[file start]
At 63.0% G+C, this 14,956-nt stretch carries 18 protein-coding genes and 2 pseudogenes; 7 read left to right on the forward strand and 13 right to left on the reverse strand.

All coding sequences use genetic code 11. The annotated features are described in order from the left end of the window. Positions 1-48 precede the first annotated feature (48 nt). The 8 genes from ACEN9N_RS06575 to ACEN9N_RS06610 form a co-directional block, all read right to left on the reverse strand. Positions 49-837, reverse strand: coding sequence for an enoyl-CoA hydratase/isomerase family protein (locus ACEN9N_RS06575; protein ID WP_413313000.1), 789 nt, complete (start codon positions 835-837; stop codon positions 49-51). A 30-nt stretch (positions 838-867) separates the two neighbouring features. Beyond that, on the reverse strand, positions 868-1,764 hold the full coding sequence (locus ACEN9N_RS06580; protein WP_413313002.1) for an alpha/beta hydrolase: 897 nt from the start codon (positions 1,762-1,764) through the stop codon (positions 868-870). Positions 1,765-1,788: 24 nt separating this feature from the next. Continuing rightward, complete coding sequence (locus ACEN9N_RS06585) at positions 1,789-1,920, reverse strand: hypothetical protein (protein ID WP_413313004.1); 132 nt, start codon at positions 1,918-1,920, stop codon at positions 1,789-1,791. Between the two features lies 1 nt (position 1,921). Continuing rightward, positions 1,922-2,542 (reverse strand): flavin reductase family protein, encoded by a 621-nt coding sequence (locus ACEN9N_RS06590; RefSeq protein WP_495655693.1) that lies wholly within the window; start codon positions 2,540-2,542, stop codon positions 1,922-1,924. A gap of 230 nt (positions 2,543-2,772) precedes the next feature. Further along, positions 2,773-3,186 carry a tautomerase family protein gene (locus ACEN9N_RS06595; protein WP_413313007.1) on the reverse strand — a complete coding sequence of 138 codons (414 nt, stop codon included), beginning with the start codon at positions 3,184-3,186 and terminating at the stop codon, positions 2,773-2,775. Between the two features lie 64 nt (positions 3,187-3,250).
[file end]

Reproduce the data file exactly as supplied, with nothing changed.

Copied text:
At 63.0% G+C, this 14,956-nt stretch carries 18 protein-coding genes and 2 pseudogenes; 7 read left to right on the forward strand and 13 right to left on the reverse strand.

All coding sequences use genetic code 11. The annotated features are described in order from the left end of the window. Positions 1-48 precede the first annotated feature (48 nt). The 8 genes from ACEN9N_RS06575 to ACEN9N_RS06610 form a co-directional block, all read right to left on the reverse strand. Positions 49-837, reverse strand: coding sequence for an enoyl-CoA hydratase/isomerase family protein (locus ACEN9N_RS06575; protein ID WP_413313000.1), 789 nt, complete (start codon positions 835-837; stop codon positions 49-51). A 30-nt stretch (positions 838-867) separates the two neighbouring features. Beyond that, on the reverse strand, positions 868-1,764 hold the full coding sequence (locus ACEN9N_RS06580; protein WP_413313002.1) for an alpha/beta hydrolase: 897 nt from the start codon (positions 1,762-1,764) through the stop codon (positions 868-870). Positions 1,765-1,788: 24 nt separating this feature from the next. Continuing rightward, complete coding sequence (locus ACEN9N_RS06585) at positions 1,789-1,920, reverse strand: hypothetical protein (protein ID WP_413313004.1); 132 nt, start codon at positions 1,918-1,920, stop codon at positions 1,789-1,791. Between the two features lies 1 nt (position 1,921). Continuing rightward, positions 1,922-2,542 (reverse strand): flavin reductase family protein, encoded by a 621-nt coding sequence (locus ACEN9N_RS06590; RefSeq protein WP_495655693.1) that lies wholly within the window; start codon positions 2,540-2,542, stop codon positions 1,922-1,924. A gap of 230 nt (positions 2,543-2,772) precedes the next feature. Further along, positions 2,773-3,186 carry a tautomerase family protein gene (locus ACEN9N_RS06595; protein WP_413313007.1) on the reverse strand — a complete coding sequence of 138 codons (414 nt, stop codon included), beginning with the start codon at positions 3,184-3,186 and terminating at the stop codon, positions 2,773-2,775. Between the two features lie 64 nt (positions 3,187-3,250).